As Easter approaches, you’ll find the candy aisle is once again restocked with pastel-colored spring chocolates. There is no question that candy is most closely associated with three major American holidays: Halloween, Christmas and Easter. However, the candies sold during each of these seasons vary greatly.
Each of the holidays have their own traditions, and these differences are clearly reflected in their seasonal candies. When you discover the nuances and differences between the typical holiday goodies, you can decide for yourself whether you prefer Halloween, Christmas or Easter candy. You might conclude that it’s too hard to decide, but regardless of your preference, it’s important to know about the different seasonal candies so you won’t miss out on any of the classics.
Halloween is unique from other holidays because it places more of an emphasis on eating everyday candy. Rather than creating specialized adaptations of these candies, like the heart-shaped Valentine’s Day chocolate boxes, Halloween candy covers all of your basic name-brand candy staples.
Tootsie Rolls, Snickers, Kit Kats, Whoppers, Butterfingers, Twix, M&M’s and Hershey’s chocolate bars are just a handful of the chocolate-flavored candies you might receive while trick-or-treating. Other candy typically handed out on Halloween night may be of a fruity nature, like Skittles, Sour Patch Kids and Twizzlers.
If you associate Halloween with the entire season of fall, other candies might also come to mind. For example, candy corn, pumpkin candy, caramel apples and even bonfire s’mores are all hits during the month of October. For those interested in making Halloween treats, there are several sites with fun, creative recipes on how to make candy ghosts, monsters and more.
You might be surprised at the wide variety of Christmas candies that line the shelves at your local grocery store during the winter season. Christmas-themed chocolates and candies like Reese’s Christmas trees are mass-produced and can be found anywhere. Furthermore, there are companies like Philadelphia Candies that customize and decorate normal products like Oreos for a special seasonal treat.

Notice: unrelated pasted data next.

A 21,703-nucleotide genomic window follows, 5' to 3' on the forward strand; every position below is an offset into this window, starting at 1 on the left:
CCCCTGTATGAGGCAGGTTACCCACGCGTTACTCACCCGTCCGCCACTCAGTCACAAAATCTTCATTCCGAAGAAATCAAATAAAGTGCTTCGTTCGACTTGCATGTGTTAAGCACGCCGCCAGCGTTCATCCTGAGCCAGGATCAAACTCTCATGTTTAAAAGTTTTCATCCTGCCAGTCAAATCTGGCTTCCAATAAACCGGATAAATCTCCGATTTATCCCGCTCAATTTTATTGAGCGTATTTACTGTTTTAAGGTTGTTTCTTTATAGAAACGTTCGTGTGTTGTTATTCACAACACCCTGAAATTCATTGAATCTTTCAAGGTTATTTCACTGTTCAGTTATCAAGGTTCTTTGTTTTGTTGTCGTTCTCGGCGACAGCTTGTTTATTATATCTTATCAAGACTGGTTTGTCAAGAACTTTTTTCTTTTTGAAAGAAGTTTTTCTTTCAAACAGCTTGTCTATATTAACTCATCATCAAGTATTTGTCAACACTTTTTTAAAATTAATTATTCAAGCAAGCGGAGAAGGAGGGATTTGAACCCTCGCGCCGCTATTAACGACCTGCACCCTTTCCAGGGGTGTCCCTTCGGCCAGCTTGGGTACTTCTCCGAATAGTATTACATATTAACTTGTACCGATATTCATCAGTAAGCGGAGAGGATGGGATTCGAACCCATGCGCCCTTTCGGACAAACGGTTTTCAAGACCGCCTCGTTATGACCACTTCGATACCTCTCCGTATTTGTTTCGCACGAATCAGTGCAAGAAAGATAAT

Candy canes are one of the most traditional and desirable candies at Christmastime. If you’re tired of the quintessential peppermint flavor, try a fruity or tangy flavor. Feeling extra generous? Give the gift of a giant Hershey’s kiss, already wrapped in red and ready to go under the tree.
Although there are numerous Christmas candies available in stores, you’ll find that Christmas is more well known for its homemade medleys of chocolate treats. For instance, fudge, Oreo balls and chocolate peppermint bark are common, rich delicacies that can double as candies to snack on. Other less-chocolatey holiday sweets include Rolo Pretzels with M&M’s, cranberry bliss bars, peanut butter truffles and gingerbread men. You can find the recipes for how to bake these treats and more here.
Some may argue that sweets like fudge are wrongly given the title “candy.” It may initially appear unfair to compare the special homemade goodies of Christmas to other holiday store-bought candies. However, according to many of their definitions, these assorted sugary foods are indeed considered candy. Thus, Christmas has countless candy options to choose from, making it a serious contender for the holiday with the best candy.
When the Easter Bunny brings you a basket on Easter morning, you can probably guess a few of the delectable candies he’ll include. Perhaps the largest and most prominent of his tokens will be a chocolate bunny. The size of your chocolate bunny might range from the size of your palm to several feet tall, but the delicious chocolatey taste is guaranteed. The only question is whether the bunny will be hollow or solid chocolate, or if it’ll be filled with creamy caramel.
Even premium chocolatiers such as Ghirardelli have begun crafting their bite-size chocolate candies into the shape of miniature bunnies. But why limit the classic, must-have Easter candy to bunnies when it can be expanded into other symbols of spring? Since Easter is associated with springtime, seasonal specialties encompass other idyllic creatures such as birds and eggs.
You’d be surprised at how many egg-cellent egg-shaped candies are created for Easter. Peeps is a great illustration of candy’s expansion beyond the Easter bunny. Peeps has enlarged its focus beyond the original marshmallow bunny. They now sell marshmallow chicks as well as decorated marshmallow eggs. Reese’s also capitalizes on the holiday and produces its famous peanut butter eggs for the masses. The eggs are such a hit that people have written articles discussing why Reese’s eggs are so much better than normal peanut butter cups.
Additionally, Reese’s sells Reese’s Pieces pastel eggs as a smaller, alternative option to the peanut butter eggs. M&M’s eggs and Cadbury eggs are also extremely popular Easter candies that fly off the shelves, with Robin Eggs trailing behind them. Many avid candy consumers post reviews of the chocolate eggs and will get into heated debates over which chocolate egg is a more enjoyable product.
Have you picked a favorite yet? Whether you prefer one holiday’s candy over another, or if you simply love them all, don’t miss out on the holiday candy hits. If you need a traditional candy bar, then Halloween’s spooky season is for you. Christmas is the perfect time to whip out an apron and bake irresistible homemade candies. Easter is devoted to countless egg-ceptional specialty candies, particularly those in the chocolate realm. Check your calendar and make sure to mark down when the next holiday will occur — you do not want to miss the chance to try any seasonal treats.